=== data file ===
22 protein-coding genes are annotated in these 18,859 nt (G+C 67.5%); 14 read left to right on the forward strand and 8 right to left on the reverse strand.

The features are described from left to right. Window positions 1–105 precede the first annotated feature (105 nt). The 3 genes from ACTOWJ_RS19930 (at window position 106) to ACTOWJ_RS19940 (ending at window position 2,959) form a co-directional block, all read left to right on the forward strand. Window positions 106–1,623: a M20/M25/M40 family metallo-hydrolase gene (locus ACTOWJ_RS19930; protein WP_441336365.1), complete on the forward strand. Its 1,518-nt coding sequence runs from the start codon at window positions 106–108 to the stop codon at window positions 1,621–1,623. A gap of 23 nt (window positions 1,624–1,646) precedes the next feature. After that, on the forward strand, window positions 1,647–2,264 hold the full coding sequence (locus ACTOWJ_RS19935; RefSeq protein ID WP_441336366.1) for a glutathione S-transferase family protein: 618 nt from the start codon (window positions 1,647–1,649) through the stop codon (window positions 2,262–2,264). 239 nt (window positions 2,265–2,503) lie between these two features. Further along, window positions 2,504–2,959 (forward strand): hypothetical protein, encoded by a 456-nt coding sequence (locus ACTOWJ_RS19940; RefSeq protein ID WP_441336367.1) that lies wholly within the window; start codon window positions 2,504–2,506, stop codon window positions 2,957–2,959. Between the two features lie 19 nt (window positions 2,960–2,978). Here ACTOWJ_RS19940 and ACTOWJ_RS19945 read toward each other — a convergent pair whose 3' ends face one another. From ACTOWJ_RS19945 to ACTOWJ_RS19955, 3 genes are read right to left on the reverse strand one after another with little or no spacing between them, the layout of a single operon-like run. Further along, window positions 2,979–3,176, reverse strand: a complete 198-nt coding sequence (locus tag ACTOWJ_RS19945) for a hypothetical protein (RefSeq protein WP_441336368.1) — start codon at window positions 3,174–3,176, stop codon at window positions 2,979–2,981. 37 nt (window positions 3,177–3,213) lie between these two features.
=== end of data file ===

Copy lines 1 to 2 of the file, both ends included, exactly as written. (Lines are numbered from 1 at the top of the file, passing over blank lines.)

22 protein-coding genes are annotated in these 18,859 nt (G+C 67.5%); 14 read left to right on the forward strand and 8 right to left on the reverse strand.

The features are described from left to right. Window positions 1–105 precede the first annotated feature (105 nt). The 3 genes from ACTOWJ_RS19930 (at window position 106) to ACTOWJ_RS19940 (ending at window position 2,959) form a co-directional block, all read left to right on the forward strand. Window positions 106–1,623: a M20/M25/M40 family metallo-hydrolase gene (locus ACTOWJ_RS19930; protein WP_441336365.1), complete on the forward strand. Its 1,518-nt coding sequence runs from the start codon at window positions 106–108 to the stop codon at window positions 1,621–1,623. A gap of 23 nt (window positions 1,624–1,646) precedes the next feature. After that, on the forward strand, window positions 1,647–2,264 hold the full coding sequence (locus ACTOWJ_RS19935; RefSeq protein ID WP_441336366.1) for a glutathione S-transferase family protein: 618 nt from the start codon (window positions 1,647–1,649) through the stop codon (window positions 2,262–2,264). 239 nt (window positions 2,265–2,503) lie between these two features. Further along, window positions 2,504–2,959 (forward strand): hypothetical protein, encoded by a 456-nt coding sequence (locus ACTOWJ_RS19940; RefSeq protein ID WP_441336367.1) that lies wholly within the window; start codon window positions 2,504–2,506, stop codon window positions 2,957–2,959. Between the two features lie 19 nt (window positions 2,960–2,978). Here ACTOWJ_RS19940 and ACTOWJ_RS19945 read toward each other — a convergent pair whose 3' ends face one another. From ACTOWJ_RS19945 to ACTOWJ_RS19955, 3 genes are read right to left on the reverse strand one after another with little or no spacing between them, the layout of a single operon-like run. Further along, window positions 2,979–3,176, reverse strand: a complete 198-nt coding sequence (locus tag ACTOWJ_RS19945) for a hypothetical protein (RefSeq protein WP_441336368.1) — start codon at window positions 3,174–3,176, stop codon at window positions 2,979–2,981. 37 nt (window positions 3,177–3,213) lie between these two features.